According to the EPA director general, Khawaja Sikandar Zishan, the agency conducted an environmental impact assessment and has given 29 conditions to the LDA which need to be followed for the master plan to move forward. However, those could not be revealed for publishing purposes.
The Punjab Environment Protection Act of 1997, which was revised in 2012, states under the functions of the provincial agency [Section 6 (1) (d)] that the Provincial Agency shall prepare and publish an annual Punjab Environment Report on the state of the environment. However, even though by law the EPA was required to prepare and publish such reports every year since 2012, it has not done so till date. “If they don’t know what the state of the environment is in the province, how will they take any measures to curb the environmental pollutants?” asks Malik.
Zishan claims that the “first environmental report has been prepared and received the go-ahead for publishing.” However, it still can’t be found on their website and it is also unclear why in 2023 the report is being prepared for the first time.
As the smog season nears its end, it is safe to say that it has been brutal on the citizens of Lahore and the province as a whole. The status quo with respect to smog management and urban development suggests that right-to-life issues are not being addressed with the seriousness they deserve. The Environment Protection Department, responsible for addressing the problem and coming up with solutions and strategies to make the situation better, has failed to do the needful. According to the department, more air quality monitors, environment reports and source apportionate studies are in the pipeline. “It’s not easy checking the AQI every time your child wants to play outside and then telling them they can’t,” says Farooq. “Our environment is robbing our children of a normal childhood.”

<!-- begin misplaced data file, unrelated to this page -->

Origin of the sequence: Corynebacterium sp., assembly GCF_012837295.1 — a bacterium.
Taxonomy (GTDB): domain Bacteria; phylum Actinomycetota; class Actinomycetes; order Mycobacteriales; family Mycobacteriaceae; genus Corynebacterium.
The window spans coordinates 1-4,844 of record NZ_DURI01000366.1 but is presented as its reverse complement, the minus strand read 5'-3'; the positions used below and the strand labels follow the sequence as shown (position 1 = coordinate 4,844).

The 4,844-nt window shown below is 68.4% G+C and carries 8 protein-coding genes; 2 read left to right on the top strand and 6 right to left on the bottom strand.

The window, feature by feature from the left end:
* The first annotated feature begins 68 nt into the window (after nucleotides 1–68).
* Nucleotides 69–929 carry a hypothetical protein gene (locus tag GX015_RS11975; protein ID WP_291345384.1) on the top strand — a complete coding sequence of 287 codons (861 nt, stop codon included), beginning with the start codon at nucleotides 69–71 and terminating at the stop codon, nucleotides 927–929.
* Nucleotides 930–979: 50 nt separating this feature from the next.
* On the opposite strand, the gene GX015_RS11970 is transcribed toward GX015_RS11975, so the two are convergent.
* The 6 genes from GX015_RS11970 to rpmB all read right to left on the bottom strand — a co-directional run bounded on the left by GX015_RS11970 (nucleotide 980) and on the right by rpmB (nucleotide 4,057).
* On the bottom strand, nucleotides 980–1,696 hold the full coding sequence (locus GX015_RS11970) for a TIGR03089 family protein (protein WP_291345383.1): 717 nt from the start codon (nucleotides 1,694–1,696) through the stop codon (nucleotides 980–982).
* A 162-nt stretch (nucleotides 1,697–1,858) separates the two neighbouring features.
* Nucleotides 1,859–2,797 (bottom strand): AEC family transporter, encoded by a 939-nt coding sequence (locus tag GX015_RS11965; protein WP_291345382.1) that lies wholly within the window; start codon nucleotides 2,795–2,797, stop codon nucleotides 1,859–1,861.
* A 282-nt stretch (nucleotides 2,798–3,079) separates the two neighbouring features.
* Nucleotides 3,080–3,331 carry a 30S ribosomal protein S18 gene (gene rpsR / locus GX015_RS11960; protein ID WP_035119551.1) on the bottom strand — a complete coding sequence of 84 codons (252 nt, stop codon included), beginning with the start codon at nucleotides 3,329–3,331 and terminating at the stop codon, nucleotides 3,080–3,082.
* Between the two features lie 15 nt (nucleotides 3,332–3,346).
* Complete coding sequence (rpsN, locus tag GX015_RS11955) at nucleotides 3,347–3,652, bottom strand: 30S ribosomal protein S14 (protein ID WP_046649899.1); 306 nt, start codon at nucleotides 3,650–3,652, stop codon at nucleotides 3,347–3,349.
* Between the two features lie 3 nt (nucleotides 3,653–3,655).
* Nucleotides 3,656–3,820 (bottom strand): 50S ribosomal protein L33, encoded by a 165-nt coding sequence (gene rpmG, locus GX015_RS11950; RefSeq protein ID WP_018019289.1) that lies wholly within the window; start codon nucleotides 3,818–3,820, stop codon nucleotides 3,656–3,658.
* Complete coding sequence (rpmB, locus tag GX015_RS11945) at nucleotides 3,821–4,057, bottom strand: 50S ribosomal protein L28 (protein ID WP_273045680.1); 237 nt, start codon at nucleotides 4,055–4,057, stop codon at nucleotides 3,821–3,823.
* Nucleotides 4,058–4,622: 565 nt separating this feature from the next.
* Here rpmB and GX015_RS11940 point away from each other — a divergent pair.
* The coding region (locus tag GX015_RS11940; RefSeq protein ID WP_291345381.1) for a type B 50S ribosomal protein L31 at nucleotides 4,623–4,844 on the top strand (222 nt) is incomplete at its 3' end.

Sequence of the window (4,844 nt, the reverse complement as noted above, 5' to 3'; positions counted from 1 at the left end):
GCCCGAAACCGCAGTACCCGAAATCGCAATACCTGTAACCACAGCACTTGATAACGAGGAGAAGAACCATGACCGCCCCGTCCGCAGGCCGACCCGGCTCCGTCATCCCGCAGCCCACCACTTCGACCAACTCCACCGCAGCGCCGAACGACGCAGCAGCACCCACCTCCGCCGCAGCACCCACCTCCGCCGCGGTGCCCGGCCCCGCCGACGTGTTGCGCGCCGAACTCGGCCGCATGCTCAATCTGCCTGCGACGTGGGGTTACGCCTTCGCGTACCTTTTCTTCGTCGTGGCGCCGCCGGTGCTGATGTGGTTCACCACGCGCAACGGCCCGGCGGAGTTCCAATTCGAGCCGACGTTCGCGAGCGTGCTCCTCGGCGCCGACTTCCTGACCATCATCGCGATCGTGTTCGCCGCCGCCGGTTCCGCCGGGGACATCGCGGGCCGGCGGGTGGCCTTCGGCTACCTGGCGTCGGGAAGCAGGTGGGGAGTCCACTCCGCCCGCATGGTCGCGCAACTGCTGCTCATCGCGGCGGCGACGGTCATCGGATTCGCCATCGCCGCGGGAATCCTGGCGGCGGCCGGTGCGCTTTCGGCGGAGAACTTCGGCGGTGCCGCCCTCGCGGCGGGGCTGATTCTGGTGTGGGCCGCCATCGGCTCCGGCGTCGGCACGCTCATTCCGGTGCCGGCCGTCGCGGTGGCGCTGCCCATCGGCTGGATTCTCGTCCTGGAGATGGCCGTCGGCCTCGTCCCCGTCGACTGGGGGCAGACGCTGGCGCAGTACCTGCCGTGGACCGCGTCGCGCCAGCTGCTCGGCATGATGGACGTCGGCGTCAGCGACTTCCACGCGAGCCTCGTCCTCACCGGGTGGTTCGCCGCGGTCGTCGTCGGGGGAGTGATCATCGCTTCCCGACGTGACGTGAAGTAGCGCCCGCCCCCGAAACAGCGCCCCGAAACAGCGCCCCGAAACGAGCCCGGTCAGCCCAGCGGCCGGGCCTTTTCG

The author is a writer and journalist based in Lahore. She has studied at Mount Holyoke College and Columbia University Graduate School of Journalism